MITA Publishes NEMA XR 28 Standard to Optimize Radiation Dose


XR 28 Institutes Supplemental Requirements for User Information and System Function Related to Dose in CT

Washington, D.C. – The Medical Imaging & Technology Alliance (MITA) today announced the publication of its fourth standard to optimize radiation dose exposure since 2010, the NEMA XR 28 Supplemental Requirements for User Information and System Function Related to Dose in computed tomography (CT). The standard requires that all CT equipment include information on how operators can optimize and reduce radiation levels when performing CT studies.

“The medical imaging industry is taking innovative strides to reduce radiation dose exposure and maximize image quality with the introduction of each dose optimization standard,” said Gail Rodriguez, executive director of MITA. “The XR 28 standard ensures that authorized CT operators have all the information necessary to maintain image quality and adjust dose levels appropriately, based on patients’ individual needs, when changing or performing CT protocols.”

XR 28 will heighten healthcare providers’ awareness and strengthen their understanding of a patient’s radiation exposure in real time. This information will be invaluable in empowering providers to develop and improve protocols that will ensure delivery of the right dose to the right patient at the right time.

In October 2012, MITA published another standard, NEMA’s XR 26 Access Controls for Computer Tomography: Identification, Interlocks, and Logs, which standardized access controls to ensure that only an authorized user could access the technology.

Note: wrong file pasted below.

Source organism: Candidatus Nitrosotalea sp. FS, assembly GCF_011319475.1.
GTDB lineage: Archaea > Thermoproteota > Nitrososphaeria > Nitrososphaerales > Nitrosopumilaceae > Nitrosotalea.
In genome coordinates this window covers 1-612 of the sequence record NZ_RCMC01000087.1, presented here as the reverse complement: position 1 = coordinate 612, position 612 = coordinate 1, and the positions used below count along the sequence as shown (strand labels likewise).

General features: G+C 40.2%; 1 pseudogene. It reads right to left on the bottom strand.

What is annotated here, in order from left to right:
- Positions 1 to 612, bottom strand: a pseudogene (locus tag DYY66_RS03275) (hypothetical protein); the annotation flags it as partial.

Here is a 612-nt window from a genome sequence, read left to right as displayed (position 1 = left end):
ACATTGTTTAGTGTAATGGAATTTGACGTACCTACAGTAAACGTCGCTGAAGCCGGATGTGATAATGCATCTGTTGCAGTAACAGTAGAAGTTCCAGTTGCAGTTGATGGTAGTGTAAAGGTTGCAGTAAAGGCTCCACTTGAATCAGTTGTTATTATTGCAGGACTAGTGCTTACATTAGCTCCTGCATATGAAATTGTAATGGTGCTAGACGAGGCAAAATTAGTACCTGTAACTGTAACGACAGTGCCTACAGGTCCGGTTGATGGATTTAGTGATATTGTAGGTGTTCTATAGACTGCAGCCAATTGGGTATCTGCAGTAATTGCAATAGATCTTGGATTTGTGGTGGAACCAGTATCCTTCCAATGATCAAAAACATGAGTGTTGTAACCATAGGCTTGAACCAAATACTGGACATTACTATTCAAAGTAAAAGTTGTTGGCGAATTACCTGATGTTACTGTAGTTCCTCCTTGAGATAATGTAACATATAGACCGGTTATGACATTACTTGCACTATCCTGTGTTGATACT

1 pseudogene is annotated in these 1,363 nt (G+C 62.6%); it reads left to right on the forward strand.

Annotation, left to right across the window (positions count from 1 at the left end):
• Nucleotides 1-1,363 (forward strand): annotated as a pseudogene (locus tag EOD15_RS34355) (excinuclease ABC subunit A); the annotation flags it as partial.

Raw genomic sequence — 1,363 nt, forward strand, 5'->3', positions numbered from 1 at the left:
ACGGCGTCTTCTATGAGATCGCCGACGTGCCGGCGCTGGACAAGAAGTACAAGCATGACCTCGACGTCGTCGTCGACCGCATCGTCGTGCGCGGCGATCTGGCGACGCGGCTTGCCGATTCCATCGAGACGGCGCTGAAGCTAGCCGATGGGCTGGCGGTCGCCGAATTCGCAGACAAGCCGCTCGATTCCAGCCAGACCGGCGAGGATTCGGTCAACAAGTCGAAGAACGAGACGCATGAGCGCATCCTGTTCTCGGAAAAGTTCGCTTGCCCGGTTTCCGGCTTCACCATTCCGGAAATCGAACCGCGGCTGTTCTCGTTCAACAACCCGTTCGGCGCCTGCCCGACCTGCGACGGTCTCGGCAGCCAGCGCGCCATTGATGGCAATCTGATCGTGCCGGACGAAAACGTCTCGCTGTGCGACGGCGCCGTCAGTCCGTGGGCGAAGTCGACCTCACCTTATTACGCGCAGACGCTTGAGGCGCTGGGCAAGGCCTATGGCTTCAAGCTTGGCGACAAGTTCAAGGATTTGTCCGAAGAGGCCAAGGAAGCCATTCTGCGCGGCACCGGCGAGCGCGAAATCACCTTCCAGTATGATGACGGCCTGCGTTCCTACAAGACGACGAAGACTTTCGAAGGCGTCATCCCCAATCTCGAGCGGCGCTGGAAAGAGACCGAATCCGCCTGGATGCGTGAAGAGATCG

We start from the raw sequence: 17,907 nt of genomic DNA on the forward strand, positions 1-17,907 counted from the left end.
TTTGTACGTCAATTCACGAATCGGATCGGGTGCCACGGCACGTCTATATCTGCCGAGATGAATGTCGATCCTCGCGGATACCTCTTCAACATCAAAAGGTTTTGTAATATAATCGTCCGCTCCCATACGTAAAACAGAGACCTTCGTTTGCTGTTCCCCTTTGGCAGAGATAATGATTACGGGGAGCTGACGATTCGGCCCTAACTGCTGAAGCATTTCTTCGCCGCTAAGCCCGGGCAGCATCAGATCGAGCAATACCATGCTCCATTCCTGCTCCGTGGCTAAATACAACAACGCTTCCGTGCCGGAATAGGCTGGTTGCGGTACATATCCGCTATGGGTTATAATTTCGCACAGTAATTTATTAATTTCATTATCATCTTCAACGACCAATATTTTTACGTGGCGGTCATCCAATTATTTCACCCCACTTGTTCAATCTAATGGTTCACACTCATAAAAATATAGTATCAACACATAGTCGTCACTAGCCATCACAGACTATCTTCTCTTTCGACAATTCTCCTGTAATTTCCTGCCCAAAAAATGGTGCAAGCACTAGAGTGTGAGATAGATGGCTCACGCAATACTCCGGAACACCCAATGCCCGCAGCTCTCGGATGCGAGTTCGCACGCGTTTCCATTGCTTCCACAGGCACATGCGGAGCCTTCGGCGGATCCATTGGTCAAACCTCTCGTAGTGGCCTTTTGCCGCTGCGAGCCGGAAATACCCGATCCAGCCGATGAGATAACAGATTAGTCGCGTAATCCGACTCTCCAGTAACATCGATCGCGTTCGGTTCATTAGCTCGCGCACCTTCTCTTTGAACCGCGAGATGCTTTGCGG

Following, in March 2013, MITA announced the approval of NEMA’s XR 29 Attributes on Computed Tomography (CT) Equipment Related to Dose Optimization and Management.  XR 29, also known as MITA Smart Dose, includes four key dose optimization features of CT equipment that promote patient safety and encourage radiology facilities to adopt equipment safety standards and imaging best practices.

“MITA is pleased to collaborate with our imaging community partners, such as the American Association of Physicists in Medicine (AAPM), the Food and Drug Administration (FDA), Image Gently and Image Wisely to develop and publish this important dose safeguard, adding to an already robust set of safety standards,” said Rodriguez.


The Medical Imaging & Technology Alliance (MITA), a division of NEMA, is the collective voice of medical imaging equipment, radiation therapy and radiopharmaceutical manufacturers, innovators and product developers. It represents companies whose sales comprise more than 90 percent of the global market for medical imaging technology and radiation therapy. For more information, visit Follow MITA on Twitter @MITAToday.